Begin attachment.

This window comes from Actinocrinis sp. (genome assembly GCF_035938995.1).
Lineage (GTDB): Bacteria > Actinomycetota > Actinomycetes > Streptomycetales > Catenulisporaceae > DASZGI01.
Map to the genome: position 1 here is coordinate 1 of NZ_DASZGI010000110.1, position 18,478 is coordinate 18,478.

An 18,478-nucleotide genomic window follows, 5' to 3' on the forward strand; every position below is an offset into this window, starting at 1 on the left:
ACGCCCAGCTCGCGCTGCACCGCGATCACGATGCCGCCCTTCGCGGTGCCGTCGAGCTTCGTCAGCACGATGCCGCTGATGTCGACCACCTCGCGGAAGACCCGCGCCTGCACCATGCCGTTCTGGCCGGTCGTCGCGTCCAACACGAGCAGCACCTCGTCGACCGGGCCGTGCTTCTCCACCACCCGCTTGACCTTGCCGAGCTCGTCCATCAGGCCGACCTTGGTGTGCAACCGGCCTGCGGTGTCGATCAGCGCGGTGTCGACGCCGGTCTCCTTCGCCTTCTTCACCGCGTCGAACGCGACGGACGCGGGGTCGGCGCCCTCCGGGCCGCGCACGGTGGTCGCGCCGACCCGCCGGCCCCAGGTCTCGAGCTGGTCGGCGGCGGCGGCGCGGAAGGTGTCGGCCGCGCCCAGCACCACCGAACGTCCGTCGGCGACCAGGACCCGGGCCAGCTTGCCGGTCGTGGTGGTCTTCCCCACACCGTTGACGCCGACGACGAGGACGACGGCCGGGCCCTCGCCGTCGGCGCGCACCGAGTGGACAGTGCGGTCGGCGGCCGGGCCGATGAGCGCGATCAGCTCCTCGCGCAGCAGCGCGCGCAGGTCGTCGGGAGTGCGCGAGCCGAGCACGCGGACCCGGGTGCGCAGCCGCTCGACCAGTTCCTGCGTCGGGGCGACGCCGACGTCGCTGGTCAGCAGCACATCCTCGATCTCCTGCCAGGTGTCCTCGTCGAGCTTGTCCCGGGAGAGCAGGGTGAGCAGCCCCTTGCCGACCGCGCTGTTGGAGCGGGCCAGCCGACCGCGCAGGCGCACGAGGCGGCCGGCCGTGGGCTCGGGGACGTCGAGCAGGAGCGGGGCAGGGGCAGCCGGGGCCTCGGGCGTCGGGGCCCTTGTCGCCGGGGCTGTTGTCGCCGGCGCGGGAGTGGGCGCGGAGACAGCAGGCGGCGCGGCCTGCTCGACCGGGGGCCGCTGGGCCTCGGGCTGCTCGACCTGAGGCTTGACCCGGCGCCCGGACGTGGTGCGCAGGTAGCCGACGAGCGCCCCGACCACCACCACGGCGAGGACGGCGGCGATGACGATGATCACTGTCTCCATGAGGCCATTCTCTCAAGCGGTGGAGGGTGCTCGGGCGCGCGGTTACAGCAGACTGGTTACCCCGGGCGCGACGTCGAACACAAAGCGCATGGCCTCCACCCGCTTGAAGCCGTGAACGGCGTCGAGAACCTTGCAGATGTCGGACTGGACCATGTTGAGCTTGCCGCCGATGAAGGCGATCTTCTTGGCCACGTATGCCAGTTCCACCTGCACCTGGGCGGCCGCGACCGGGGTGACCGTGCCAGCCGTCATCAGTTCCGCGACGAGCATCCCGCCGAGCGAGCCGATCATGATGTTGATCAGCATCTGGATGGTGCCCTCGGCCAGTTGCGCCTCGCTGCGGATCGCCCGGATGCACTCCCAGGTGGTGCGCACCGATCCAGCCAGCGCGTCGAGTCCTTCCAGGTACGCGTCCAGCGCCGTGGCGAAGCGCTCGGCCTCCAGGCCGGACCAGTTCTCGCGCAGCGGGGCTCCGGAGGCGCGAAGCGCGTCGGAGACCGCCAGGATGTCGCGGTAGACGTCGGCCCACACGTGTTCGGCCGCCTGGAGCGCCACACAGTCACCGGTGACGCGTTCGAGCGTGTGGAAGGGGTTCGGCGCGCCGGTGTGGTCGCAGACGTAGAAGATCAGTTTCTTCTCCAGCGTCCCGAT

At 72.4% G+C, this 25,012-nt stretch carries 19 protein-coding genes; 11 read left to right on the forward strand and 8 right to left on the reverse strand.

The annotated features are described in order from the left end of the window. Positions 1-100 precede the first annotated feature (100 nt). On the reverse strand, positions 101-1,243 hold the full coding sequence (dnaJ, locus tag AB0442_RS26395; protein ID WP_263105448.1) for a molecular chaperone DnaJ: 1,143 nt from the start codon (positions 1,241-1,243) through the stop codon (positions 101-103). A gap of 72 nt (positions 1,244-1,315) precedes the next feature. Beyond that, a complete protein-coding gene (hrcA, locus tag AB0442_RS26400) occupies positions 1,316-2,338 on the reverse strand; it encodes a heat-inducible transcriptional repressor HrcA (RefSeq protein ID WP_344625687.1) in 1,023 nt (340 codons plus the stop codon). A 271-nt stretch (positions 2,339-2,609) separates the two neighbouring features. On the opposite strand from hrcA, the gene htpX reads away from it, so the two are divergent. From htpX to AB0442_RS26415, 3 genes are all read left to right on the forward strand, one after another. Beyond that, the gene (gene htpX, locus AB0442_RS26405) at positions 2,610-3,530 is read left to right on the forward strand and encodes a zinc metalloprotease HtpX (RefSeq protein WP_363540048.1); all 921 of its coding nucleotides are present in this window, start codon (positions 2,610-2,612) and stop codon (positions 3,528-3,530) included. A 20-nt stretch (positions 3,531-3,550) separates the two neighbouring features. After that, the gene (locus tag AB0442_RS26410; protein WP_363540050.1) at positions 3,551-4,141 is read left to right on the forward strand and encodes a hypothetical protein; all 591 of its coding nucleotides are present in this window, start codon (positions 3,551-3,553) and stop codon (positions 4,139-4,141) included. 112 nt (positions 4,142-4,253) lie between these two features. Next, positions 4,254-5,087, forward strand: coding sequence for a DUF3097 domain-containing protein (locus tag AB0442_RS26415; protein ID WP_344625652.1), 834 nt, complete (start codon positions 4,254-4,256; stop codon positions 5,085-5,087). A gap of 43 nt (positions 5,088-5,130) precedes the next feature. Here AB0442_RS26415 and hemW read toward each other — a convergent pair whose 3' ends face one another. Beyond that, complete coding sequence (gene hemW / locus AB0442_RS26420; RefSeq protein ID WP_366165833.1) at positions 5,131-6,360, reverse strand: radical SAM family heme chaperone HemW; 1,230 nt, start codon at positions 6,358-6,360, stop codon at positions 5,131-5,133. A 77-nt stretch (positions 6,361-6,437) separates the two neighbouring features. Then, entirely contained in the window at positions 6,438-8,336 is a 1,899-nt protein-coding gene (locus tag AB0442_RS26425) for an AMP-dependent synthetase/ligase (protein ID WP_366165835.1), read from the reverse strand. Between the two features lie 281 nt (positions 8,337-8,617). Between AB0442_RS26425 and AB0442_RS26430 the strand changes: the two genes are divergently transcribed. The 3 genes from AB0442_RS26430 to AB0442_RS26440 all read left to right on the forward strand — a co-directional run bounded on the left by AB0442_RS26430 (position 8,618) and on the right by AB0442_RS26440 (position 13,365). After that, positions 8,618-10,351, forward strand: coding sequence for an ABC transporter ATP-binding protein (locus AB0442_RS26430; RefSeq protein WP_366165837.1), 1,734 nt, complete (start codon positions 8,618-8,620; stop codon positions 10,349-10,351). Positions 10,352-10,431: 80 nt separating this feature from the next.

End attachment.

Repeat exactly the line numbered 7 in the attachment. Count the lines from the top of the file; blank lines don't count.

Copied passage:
The annotated features are described in order from the left end of the window. Positions 1-100 precede the first annotated feature (100 nt). On the reverse strand, positions 101-1,243 hold the full coding sequence (dnaJ, locus tag AB0442_RS26395; protein ID WP_263105448.1) for a molecular chaperone DnaJ: 1,143 nt from the start codon (positions 1,241-1,243) through the stop codon (positions 101-103). A gap of 72 nt (positions 1,244-1,315) precedes the next feature. Beyond that, a complete protein-coding gene (hrcA, locus tag AB0442_RS26400) occupies positions 1,316-2,338 on the reverse strand; it encodes a heat-inducible transcriptional repressor HrcA (RefSeq protein ID WP_344625687.1) in 1,023 nt (340 codons plus the stop codon). A 271-nt stretch (positions 2,339-2,609) separates the two neighbouring features. On the opposite strand from hrcA, the gene htpX reads away from it, so the two are divergent. From htpX to AB0442_RS26415, 3 genes are all read left to right on the forward strand, one after another. Beyond that, the gene (gene htpX, locus AB0442_RS26405) at positions 2,610-3,530 is read left to right on the forward strand and encodes a zinc metalloprotease HtpX (RefSeq protein WP_363540048.1); all 921 of its coding nucleotides are present in this window, start codon (positions 2,610-2,612) and stop codon (positions 3,528-3,530) included. A 20-nt stretch (positions 3,531-3,550) separates the two neighbouring features. After that, the gene (locus tag AB0442_RS26410; protein WP_363540050.1) at positions 3,551-4,141 is read left to right on the forward strand and encodes a hypothetical protein; all 591 of its coding nucleotides are present in this window, start codon (positions 3,551-3,553) and stop codon (positions 4,139-4,141) included. 112 nt (positions 4,142-4,253) lie between these two features. Next, positions 4,254-5,087, forward strand: coding sequence for a DUF3097 domain-containing protein (locus tag AB0442_RS26415; protein ID WP_344625652.1), 834 nt, complete (start codon positions 4,254-4,256; stop codon positions 5,085-5,087). A gap of 43 nt (positions 5,088-5,130) precedes the next feature. Here AB0442_RS26415 and hemW read toward each other — a convergent pair whose 3' ends face one another. Beyond that, complete coding sequence (gene hemW / locus AB0442_RS26420; RefSeq protein ID WP_366165833.1) at positions 5,131-6,360, reverse strand: radical SAM family heme chaperone HemW; 1,230 nt, start codon at positions 6,358-6,360, stop codon at positions 5,131-5,133. A 77-nt stretch (positions 6,361-6,437) separates the two neighbouring features. Then, entirely contained in the window at positions 6,438-8,336 is a 1,899-nt protein-coding gene (locus tag AB0442_RS26425) for an AMP-dependent synthetase/ligase (protein ID WP_366165835.1), read from the reverse strand. Between the two features lie 281 nt (positions 8,337-8,617). Between AB0442_RS26425 and AB0442_RS26430 the strand changes: the two genes are divergently transcribed. The 3 genes from AB0442_RS26430 to AB0442_RS26440 all read left to right on the forward strand — a co-directional run bounded on the left by AB0442_RS26430 (position 8,618) and on the right by AB0442_RS26440 (position 13,365). After that, positions 8,618-10,351, forward strand: coding sequence for an ABC transporter ATP-binding protein (locus AB0442_RS26430; RefSeq protein WP_366165837.1), 1,734 nt, complete (start codon positions 8,618-8,620; stop codon positions 10,349-10,351). Positions 10,352-10,431: 80 nt separating this feature from the next.